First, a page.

Scaramucci discussed his projections on the impact of a Biden win, from economic policies to President-elect Biden's ability to work across the political aisle.

  • On his view of Trump's economic policies: "[It's] a hijacked, deformed brand of Republicanism...massive deficit spending and sometimes very reckless behavior when it relates to public health and safety."

Steve Schmidt assessed the impact of the Lincoln Project on the 2020 election, his observations on geopolitical trends, and discussed how the Lincoln Project plans to move forward into 2021.

  • On the role of the Lincoln Project during the election: "We were effective in accomplishing what we wanted to do: defining the race around Trump. We've always thought that the race was about one thing...it wasn't about issues. It wasn't about policy."
  • How Trump's ideology fits into global trends: "I believe it's a statist authoritarian ideology with fascistic markers...All over the world, we see democratic recession. It is not a mistake that Nigel Farage is on a stage with Trump in Arizona."

Sen. Sheldon Whitehouse highlighted the integrity of the voting process in light of President Trump's claims that President-elect Biden was working to steal the election.

  • On the legitimacy of the election: "It also looks like the vote the count has been done in a pretty legitimate way…there have been lots of allegations of fraud, but it's all been just talk and there's been no evidence to support any of it."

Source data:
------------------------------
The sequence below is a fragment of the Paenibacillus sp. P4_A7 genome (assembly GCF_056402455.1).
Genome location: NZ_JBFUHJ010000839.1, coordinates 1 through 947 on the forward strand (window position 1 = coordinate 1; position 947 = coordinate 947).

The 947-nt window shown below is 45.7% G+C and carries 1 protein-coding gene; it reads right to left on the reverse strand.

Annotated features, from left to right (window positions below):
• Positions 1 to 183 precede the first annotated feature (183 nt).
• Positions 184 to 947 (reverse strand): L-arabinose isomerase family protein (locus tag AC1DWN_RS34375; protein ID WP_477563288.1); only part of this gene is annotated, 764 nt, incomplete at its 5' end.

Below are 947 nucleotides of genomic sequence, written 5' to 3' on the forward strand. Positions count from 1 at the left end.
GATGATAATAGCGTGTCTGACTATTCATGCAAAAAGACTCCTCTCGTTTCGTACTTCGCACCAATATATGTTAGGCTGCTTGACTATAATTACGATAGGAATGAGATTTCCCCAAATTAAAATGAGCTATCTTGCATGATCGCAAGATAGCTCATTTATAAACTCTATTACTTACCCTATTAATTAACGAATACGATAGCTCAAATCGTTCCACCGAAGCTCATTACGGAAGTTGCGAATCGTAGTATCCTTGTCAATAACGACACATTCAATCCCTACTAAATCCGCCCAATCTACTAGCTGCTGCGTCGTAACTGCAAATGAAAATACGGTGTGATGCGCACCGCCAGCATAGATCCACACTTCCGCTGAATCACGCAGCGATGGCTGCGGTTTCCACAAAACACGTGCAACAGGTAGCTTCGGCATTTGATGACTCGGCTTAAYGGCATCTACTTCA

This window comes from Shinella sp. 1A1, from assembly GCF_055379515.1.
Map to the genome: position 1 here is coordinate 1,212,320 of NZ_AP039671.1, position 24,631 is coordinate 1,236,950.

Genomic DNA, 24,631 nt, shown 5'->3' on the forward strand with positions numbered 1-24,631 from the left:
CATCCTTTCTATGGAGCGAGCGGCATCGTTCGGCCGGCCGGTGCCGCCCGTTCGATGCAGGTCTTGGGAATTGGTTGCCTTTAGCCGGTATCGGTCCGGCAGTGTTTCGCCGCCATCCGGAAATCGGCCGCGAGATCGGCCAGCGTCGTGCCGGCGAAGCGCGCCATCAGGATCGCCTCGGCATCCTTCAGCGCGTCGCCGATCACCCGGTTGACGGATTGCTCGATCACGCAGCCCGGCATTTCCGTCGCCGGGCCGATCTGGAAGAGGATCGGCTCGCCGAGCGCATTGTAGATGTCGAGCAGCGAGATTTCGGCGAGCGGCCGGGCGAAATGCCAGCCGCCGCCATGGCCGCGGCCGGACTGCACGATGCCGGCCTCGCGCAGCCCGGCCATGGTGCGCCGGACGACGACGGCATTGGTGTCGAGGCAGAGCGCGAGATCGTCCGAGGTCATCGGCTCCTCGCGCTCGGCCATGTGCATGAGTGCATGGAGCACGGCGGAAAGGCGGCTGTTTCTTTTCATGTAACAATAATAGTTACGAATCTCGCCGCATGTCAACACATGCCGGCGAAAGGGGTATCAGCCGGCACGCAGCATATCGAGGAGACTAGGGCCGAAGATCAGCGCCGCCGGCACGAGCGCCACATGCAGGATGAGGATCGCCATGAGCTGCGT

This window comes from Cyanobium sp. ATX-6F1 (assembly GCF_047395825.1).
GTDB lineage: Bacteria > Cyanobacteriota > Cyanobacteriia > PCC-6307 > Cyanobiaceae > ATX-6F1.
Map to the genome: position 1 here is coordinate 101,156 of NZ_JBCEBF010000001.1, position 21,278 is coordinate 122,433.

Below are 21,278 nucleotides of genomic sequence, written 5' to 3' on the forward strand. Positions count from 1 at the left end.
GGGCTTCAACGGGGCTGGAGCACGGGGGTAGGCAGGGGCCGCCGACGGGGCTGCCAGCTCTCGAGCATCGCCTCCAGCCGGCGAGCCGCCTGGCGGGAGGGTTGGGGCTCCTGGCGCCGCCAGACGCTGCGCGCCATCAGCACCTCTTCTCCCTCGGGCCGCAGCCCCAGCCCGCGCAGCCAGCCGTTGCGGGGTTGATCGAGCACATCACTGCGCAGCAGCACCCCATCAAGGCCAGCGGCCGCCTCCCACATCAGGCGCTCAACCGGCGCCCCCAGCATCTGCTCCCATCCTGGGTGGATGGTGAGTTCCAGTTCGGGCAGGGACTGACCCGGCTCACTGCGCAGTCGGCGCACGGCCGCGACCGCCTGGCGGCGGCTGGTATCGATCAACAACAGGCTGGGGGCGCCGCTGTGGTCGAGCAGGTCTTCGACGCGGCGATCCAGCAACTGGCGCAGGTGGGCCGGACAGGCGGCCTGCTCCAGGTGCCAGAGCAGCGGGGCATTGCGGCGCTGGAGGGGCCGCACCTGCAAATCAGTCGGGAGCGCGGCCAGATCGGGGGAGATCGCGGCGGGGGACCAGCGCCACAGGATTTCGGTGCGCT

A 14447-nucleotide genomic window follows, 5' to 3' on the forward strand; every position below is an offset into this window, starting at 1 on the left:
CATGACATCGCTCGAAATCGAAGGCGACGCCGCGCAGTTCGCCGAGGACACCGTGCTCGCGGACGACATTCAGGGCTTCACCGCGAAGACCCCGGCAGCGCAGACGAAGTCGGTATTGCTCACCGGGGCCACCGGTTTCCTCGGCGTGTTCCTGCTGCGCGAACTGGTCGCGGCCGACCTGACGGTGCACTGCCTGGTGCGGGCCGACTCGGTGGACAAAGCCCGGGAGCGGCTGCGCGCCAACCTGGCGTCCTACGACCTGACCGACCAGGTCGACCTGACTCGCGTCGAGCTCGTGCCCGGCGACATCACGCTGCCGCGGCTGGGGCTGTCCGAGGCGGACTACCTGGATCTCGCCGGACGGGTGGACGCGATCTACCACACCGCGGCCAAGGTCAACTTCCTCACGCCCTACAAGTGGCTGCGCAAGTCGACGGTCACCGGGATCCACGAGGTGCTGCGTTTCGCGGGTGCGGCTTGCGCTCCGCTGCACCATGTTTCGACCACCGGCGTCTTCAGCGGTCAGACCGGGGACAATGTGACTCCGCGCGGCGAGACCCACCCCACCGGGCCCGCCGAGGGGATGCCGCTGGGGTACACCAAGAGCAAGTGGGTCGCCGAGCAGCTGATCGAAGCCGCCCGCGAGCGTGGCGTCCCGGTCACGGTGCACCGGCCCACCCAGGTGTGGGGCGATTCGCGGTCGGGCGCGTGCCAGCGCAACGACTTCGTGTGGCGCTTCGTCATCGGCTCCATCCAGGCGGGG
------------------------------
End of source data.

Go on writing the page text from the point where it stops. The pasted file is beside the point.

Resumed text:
• On his Senate colleagues' view: "I've got a lot of colleagues who are going to find the end of Donald Trump a real relief. And by colleagues, I mean Republican colleagues."

Thank you Bank of America for sponsoring this event.

Collins helps contractor before pro-Susan PAC gets donation

Sen. Susan Collins during her reelection campaign. Photo: Scott Eisen/Getty Images

A PAC backing Sen. Susan Collins in her high-stakes reelection campaign received $150,000 from an entity linked to the wife of a defense contractor whose firm Collins helped land a federal contract, new public records show.

Why it matters: The executive, Martin Kao of Honolulu, leaned heavily on his political connections to boost his business, federal prosecutors say in an ongoing criminal case against him. The donation linked to Kao was veiled until last week.

How cutting GOP corporate cash could backfire

Illustration: Aïda Amer/Axios

Companies pulling back on political donations, particularly to members of Congress who voted against certifying President Biden's election win, could inadvertently push Republicans to embrace their party's rightward fringe.

Why it matters: Scores of corporate PACs have paused, scaled back or entirely abandoned their political giving programs. While designed to distance those companies from events that coincided with this month's deadly siege on the U.S. Capitol, research suggests the moves could actually empower the far-right.